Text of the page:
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Posted 30 January 2013 - 03:18 PM
Posted 30 January 2013 - 04:00 PM
It's hard to pin down what you need to learn if we don't know what you already know. You say you learned Python, but that's just programming. It would be most advantageous to you, if you start planning the game and learn the elements as you need them. You'll spare yourself a lot of time.
Posted 30 January 2013 - 04:22 PM
Posted 30 January 2013 - 04:47 PM
Edited by brx, 31 January 2013 - 02:23 AM.
Posted 30 January 2013 - 04:51 PM
Posted 30 January 2013 - 07:30 PM
game of thought already posted some good ones, but since you "finished
learning" the language, all of those must be known to you.
GoT is the OP, he was posting what he had already learned thus far.
As a list i know:
Basic OO(instances, no inheritance)
Loops( for and while)
These are the specific subjects i have studied
this is a decent start, how proficient you are at recognizing what to use in a certain situation is an entirely different matter though, and that only comes with experience.
the complexity of your project is also a diffrent matter, if you want an console rpg, the basic i/o system is all you need, but if you want anything remotly graphical, than you need to lean a graphics api, or an engine which wraps them up nicely for use(such as unity, sdl, sfml, etc).
i have been programming for 7 years, and i still haven't finished a full game, i've build many prototypes, but making games is very difficult, getting the basic prototypes, and underlined features of a game together is quite easy, it's digging in, and polishing the game that's the hardest part in my opinion, as that's usually the longest, and often times most boring parts in making it to the finish line.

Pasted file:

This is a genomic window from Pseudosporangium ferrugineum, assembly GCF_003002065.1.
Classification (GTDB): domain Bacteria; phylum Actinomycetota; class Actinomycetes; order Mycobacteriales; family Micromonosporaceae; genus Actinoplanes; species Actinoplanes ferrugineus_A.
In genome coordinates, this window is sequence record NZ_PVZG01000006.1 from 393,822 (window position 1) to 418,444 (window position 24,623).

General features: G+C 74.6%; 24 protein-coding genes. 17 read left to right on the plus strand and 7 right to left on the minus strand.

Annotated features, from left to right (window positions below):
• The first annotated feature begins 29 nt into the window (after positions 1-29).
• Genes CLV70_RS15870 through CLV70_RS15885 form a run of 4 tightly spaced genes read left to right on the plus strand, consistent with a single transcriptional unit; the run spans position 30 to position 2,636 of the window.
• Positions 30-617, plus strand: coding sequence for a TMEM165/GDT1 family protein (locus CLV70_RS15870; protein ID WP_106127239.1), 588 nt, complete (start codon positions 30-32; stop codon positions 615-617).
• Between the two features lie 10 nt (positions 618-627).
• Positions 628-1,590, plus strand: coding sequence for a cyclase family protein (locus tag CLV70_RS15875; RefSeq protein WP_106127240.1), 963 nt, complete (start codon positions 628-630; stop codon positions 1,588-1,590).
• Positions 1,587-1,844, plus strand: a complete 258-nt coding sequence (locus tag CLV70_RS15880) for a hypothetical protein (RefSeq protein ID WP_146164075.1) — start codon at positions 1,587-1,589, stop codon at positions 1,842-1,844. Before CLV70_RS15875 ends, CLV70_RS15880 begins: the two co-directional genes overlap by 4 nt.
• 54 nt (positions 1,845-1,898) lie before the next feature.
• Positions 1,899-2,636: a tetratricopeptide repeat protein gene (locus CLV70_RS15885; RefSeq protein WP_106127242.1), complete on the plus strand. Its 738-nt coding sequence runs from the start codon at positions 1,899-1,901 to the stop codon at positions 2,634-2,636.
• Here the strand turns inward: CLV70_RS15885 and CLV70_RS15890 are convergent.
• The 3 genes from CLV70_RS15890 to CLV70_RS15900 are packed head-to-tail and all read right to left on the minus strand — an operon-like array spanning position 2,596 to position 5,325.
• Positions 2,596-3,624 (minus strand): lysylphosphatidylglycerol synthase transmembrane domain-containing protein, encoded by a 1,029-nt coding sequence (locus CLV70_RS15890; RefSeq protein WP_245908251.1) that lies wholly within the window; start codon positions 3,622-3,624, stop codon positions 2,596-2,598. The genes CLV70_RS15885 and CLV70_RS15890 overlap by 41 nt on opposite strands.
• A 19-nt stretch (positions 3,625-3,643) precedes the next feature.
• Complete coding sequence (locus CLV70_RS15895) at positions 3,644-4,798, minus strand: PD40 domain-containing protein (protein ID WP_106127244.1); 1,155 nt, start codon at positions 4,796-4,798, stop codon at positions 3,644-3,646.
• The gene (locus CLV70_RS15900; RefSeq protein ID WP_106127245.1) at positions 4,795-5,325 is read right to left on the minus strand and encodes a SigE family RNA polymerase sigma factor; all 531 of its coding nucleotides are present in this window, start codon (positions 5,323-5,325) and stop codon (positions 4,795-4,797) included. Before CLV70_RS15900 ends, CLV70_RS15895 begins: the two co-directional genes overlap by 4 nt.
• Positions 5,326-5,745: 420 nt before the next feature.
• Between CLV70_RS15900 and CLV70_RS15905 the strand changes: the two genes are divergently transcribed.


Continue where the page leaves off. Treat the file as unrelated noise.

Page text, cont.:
are you ready? maybe, but you won't know until you try.
Edited by slicer4ever, 30 January 2013 - 07:31 PM.
Posted 30 January 2013 - 07:37 PM
I have just finished learn python the hard way by zed shaw and was wondering what i would need to learn to start this in addition to pygame.
Now, I think you should learn how to take elements from the game you want to make and break it down into code. What I mean is: how would you represent (with code) your characters, your party, the enemies and their behavior, the level system. Everything must be defined and also how they will interact to each other. Figuring this out is as hard/important as knowing how to code it. There is a book that I read a few years ago, Game Coding Complete, that gets into this subject a little.
Posted 31 January 2013 - 01:04 PM
Honestly, even though I'm a newbie at this too, I found instead of going with the "what do I need to learn," mentality, I think you should design the game first, that way you know exactly what you have in mind. Let's say all of your characters in your RPG learn everything through straight up leveling, you won't need to know much about programming to actually make the game. Heck, you could hard code everything about the characters into the game simply because it's so simple (not that this is a bad thing). Until people know more about your game-- or you, yourself, we can't really recommend much to you. Well outside of "you should probably have things like switches, arrays, classes, functions, inheritance etc..." No one will be able to give you particularly useful advice that you might already know. The thing is, it's your game, so you have to figure out what you want to design it like.I know you said you wanted it like breath of death VII, but I'll give you an example of what I mean... Do you want portraits in your game? Or are you just going to use a text box for their name? Those are all things that you/we need to know before we can be useful.
I just finished designing the RPG I was working on, from the battle algorithms, to what should be happening in every scene. Now, I'm not asking "where do I start," I'm asking myself "how would I do this?" Which I feel I can search for the answers a lot easier. Of course, I'm more than happy to get recommendations from more experienced people, but at the very least, I feel considerably less overwhelmed.
Posted 31 January 2013 - 05:08 PM